Key ingredient missing for M&A revival

September 17, 2012

By Christopher Hughes
The author is a Reuters Breakingviews columnist. The opinions expressed are his own.

Cheap money. Tick. Stable equity markets. Tick. Revenue pressure. Tick. Ideal conditions for a boom in mergers and acquisitions, surely? Spirits seem to be stirring in Europe, of all places, with BAE’s attempted union with defence peer EADS and Glencore’s heated pursuit of fellow miner Xstrata, while August generated a handful of multi-billion dollar U.S. deals. But not all the ingredients are in place to cook up a deal feast.

Financial conditions are certainly propitious for companies to take on debt and buy equity. Real policy interest rates are negative and shares are cheap enough that many companies offer cashflow yields higher than the interest rate on debt financing. As yet, though, the equity of choice for companies has been their own. Buybacks are buoyant, while global M&A volumes are down 17 percent year-to-date, including falls of 28 percent in the United States and 15 percent in Europe, according to Thomson Reuters data.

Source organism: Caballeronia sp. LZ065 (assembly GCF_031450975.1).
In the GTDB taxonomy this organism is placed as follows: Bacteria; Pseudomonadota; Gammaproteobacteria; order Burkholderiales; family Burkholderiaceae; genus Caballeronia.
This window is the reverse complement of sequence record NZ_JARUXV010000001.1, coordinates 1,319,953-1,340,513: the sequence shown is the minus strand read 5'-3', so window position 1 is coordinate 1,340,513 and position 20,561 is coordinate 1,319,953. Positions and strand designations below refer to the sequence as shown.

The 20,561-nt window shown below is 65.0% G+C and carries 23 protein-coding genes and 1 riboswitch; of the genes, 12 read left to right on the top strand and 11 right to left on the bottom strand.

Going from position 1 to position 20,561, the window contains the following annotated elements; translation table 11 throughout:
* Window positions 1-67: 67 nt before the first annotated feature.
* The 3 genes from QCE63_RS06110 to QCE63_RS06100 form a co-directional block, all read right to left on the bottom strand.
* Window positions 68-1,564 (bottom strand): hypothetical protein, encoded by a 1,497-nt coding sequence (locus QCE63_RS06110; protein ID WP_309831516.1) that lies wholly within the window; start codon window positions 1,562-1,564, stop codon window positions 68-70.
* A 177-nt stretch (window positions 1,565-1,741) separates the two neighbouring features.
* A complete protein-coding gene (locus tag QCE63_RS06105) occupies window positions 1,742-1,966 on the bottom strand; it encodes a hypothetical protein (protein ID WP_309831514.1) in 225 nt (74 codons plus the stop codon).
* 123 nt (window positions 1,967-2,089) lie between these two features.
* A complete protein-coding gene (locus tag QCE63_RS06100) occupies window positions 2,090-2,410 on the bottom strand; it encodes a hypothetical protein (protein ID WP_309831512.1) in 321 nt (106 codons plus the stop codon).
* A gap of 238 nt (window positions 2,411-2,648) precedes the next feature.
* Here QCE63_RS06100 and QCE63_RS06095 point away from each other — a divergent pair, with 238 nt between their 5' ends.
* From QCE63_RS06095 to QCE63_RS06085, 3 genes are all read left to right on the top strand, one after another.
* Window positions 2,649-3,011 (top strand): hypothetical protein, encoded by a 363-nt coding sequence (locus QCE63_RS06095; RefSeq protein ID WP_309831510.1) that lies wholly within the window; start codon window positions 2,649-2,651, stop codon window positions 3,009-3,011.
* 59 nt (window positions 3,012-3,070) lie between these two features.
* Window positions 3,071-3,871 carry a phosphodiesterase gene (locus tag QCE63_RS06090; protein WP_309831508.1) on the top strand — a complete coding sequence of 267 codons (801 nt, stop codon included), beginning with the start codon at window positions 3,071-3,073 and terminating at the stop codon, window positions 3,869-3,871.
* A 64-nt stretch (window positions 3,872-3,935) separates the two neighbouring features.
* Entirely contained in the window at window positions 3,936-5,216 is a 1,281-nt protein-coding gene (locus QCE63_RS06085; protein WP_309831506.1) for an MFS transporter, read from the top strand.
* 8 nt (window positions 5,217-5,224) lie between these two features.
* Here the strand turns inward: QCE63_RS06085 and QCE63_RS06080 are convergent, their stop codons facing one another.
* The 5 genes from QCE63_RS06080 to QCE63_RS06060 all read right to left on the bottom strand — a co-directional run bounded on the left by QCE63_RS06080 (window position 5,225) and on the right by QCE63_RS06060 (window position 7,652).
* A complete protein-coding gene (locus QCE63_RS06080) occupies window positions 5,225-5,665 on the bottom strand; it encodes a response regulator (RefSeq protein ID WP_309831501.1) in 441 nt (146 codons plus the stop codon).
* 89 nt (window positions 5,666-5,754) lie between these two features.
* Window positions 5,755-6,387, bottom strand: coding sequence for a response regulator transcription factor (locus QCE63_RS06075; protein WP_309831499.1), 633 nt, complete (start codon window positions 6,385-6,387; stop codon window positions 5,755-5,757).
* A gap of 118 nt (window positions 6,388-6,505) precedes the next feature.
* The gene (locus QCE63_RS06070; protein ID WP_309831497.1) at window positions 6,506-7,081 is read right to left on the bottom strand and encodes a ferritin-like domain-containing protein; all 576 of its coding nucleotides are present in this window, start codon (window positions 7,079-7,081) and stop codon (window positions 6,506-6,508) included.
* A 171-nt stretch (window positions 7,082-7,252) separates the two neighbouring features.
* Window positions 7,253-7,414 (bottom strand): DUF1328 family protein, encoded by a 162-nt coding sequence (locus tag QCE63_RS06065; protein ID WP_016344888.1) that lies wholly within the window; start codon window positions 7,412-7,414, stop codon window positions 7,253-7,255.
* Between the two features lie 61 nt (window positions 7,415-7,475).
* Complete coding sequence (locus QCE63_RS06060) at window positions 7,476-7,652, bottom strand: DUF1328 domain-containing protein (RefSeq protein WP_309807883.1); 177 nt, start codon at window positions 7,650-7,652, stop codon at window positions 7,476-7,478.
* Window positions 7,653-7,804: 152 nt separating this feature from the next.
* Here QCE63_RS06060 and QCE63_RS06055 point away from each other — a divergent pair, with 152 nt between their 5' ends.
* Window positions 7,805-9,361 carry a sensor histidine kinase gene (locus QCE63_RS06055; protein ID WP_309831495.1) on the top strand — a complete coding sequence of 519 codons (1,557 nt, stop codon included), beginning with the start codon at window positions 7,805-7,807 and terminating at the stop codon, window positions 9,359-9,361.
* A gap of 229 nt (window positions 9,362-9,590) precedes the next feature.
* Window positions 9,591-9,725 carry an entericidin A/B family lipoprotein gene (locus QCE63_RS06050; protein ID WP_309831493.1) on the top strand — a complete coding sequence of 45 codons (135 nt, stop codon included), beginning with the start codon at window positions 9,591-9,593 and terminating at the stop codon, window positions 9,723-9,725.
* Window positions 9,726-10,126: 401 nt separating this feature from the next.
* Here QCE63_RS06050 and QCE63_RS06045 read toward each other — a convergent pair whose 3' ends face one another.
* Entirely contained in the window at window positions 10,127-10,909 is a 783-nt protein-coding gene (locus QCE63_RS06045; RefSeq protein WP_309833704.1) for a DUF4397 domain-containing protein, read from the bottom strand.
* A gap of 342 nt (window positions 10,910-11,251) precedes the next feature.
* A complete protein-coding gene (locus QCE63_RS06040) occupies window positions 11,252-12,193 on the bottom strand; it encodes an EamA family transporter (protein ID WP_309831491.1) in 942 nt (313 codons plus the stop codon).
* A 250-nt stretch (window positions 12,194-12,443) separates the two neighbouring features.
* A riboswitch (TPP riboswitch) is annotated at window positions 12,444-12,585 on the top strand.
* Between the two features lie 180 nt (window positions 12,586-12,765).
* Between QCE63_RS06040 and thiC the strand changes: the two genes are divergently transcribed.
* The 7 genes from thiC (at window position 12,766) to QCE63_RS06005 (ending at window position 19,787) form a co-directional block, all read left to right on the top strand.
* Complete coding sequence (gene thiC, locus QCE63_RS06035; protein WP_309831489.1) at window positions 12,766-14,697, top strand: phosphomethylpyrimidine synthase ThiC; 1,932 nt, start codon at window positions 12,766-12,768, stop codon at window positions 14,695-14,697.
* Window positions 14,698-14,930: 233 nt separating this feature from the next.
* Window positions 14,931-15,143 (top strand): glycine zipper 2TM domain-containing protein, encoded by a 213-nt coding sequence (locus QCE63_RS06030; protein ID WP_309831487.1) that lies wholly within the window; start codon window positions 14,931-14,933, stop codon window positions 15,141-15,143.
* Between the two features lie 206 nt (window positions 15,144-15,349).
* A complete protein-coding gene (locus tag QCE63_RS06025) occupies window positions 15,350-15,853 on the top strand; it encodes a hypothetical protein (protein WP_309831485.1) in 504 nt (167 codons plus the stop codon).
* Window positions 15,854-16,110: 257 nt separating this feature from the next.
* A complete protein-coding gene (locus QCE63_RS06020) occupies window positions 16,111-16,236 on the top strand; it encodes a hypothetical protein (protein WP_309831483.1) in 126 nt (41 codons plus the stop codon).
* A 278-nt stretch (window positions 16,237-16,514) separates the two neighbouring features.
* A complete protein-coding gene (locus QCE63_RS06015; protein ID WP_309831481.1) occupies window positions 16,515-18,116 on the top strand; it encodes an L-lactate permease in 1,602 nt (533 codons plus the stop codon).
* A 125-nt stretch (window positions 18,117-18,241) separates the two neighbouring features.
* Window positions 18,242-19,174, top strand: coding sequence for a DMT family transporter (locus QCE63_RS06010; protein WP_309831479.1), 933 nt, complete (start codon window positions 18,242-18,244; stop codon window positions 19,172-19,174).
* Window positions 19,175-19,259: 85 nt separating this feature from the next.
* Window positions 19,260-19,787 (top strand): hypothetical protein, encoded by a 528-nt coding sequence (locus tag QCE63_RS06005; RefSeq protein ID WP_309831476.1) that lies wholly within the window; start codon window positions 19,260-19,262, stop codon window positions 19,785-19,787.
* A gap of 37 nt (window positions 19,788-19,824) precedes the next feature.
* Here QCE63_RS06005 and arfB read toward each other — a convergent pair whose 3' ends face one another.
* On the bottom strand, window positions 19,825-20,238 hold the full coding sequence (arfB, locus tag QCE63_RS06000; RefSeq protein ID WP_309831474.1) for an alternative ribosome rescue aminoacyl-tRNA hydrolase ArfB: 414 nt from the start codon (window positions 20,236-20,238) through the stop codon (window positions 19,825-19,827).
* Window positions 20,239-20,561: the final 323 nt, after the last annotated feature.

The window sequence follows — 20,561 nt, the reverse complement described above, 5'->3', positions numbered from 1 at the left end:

Adversity might encourage boldness. China’s growth is slowing, the U.S. recovery remains a work in progress and Europe’s has barely begun. That argues for deals to build scale, cut costs and obtain greater leverage in procurement – key, although not sole, drivers of the BAE-EADS talks. And assuming recovery is only deferred, now is the moment to buy capacity on the cheap. Building it is costlier and riskier.

So why are deal volumes so low? Because financing and logic aren’t enough. Chief executives, boards and investors all need to believe that deals offer more return than risk. That confidence is lacking. The Philadelphia Fed’s latest Business Outlook survey reported less optimism than in July. Shareholders are inclined to punish companies for increasing leverage.

Europe’s big deals give a false signal. Both have been in the works for ages – BAE-EADS from the late-1990s and Glencore’s since its holding in Xstrata became a large part of the trader-miner’s value. Besides, a deal would actually deleverage Glencore’s balance sheet.

A minority buyout here, a long-mooted merger there – deals will happen. But bankers shouldn’t spend the bonus yet.

 

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